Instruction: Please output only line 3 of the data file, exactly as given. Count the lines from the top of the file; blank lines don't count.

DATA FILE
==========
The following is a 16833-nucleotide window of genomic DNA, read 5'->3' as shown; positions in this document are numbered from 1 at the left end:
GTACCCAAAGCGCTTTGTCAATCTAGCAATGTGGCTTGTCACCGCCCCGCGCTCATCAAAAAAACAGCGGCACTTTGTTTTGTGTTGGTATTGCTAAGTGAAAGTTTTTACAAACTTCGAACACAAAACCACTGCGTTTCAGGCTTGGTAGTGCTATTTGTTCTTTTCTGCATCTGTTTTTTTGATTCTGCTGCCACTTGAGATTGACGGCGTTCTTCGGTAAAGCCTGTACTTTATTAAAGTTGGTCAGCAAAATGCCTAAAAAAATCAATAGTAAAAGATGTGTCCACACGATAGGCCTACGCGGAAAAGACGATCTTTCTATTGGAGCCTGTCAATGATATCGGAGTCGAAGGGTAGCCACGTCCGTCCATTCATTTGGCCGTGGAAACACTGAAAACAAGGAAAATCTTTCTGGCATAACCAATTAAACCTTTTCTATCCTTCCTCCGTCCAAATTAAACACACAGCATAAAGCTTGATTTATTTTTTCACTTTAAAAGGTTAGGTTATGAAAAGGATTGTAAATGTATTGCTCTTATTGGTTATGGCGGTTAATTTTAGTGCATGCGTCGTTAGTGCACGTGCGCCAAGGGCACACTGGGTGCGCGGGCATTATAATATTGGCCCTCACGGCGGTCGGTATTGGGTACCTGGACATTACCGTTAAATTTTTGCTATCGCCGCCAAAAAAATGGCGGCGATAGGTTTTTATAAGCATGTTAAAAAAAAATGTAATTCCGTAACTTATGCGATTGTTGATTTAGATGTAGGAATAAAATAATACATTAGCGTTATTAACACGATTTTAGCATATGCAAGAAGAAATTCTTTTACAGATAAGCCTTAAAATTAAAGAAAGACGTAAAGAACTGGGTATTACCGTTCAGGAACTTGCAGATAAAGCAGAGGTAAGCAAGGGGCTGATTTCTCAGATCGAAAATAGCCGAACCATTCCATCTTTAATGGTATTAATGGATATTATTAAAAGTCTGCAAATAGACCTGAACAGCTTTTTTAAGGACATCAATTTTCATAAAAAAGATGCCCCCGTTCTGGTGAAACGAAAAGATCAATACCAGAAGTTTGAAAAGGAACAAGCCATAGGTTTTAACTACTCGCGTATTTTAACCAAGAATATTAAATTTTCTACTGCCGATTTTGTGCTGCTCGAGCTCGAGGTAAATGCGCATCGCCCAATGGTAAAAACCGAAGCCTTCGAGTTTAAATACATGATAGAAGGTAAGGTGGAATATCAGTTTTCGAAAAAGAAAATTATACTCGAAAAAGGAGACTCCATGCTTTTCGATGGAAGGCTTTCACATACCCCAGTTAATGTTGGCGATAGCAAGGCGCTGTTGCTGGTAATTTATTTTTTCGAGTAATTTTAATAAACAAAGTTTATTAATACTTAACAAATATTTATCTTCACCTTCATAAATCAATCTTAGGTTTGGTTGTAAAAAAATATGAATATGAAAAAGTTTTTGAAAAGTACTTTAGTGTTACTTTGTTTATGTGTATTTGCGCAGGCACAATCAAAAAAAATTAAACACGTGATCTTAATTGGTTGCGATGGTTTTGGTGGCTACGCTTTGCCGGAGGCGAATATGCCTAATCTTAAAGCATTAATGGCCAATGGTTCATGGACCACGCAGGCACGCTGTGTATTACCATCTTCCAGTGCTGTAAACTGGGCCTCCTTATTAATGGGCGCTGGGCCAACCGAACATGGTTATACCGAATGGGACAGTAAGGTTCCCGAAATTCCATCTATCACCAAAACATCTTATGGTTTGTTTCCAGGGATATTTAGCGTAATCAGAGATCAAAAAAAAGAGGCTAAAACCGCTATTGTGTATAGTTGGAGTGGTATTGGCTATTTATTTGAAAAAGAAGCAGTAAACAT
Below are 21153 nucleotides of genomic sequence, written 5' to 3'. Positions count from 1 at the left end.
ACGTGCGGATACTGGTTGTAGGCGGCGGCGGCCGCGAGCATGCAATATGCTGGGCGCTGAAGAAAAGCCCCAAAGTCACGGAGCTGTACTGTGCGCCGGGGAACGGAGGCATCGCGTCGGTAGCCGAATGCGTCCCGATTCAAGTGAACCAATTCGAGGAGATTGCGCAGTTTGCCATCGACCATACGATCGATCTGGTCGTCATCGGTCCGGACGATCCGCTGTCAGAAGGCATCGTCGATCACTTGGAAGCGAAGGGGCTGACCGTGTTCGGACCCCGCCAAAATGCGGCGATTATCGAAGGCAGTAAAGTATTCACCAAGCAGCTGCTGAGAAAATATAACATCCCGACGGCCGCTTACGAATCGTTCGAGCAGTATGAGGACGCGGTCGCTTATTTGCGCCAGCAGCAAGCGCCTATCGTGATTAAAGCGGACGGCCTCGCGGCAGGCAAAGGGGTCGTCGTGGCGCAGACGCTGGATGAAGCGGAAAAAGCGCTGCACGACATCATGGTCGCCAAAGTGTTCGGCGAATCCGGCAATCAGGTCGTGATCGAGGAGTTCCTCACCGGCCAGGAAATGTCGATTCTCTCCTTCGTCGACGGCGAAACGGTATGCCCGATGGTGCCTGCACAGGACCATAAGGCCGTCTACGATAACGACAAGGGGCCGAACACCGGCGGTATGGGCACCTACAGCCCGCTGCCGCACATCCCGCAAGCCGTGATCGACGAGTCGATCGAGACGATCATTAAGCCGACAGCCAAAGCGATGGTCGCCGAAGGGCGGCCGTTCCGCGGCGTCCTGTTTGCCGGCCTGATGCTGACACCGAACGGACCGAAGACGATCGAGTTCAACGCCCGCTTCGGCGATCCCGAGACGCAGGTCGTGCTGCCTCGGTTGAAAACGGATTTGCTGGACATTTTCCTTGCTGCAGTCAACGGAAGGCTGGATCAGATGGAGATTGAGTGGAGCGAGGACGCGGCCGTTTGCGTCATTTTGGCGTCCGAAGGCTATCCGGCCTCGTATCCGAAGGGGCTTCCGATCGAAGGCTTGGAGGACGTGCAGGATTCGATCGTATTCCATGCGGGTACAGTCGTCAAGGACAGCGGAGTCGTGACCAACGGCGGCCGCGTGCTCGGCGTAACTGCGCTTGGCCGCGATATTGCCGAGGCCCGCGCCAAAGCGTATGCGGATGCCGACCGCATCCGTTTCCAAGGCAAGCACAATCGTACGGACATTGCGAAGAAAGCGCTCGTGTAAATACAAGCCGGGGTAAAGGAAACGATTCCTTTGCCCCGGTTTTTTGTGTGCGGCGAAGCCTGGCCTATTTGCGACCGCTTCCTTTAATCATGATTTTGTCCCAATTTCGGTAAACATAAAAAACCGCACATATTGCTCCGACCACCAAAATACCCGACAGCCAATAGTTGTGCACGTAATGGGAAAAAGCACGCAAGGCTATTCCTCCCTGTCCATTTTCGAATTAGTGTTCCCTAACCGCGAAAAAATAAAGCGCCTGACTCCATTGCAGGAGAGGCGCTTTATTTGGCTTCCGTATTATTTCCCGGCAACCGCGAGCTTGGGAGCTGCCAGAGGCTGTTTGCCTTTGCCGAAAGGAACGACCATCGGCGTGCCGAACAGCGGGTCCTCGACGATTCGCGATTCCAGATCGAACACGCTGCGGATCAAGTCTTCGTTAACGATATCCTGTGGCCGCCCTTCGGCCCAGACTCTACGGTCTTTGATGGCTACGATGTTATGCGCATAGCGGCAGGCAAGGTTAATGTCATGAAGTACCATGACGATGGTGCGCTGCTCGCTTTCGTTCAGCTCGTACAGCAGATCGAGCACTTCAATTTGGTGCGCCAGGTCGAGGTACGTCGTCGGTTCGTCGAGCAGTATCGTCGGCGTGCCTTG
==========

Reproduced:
Below are 21153 nucleotides of genomic sequence, written 5' to 3'. Positions count from 1 at the left end.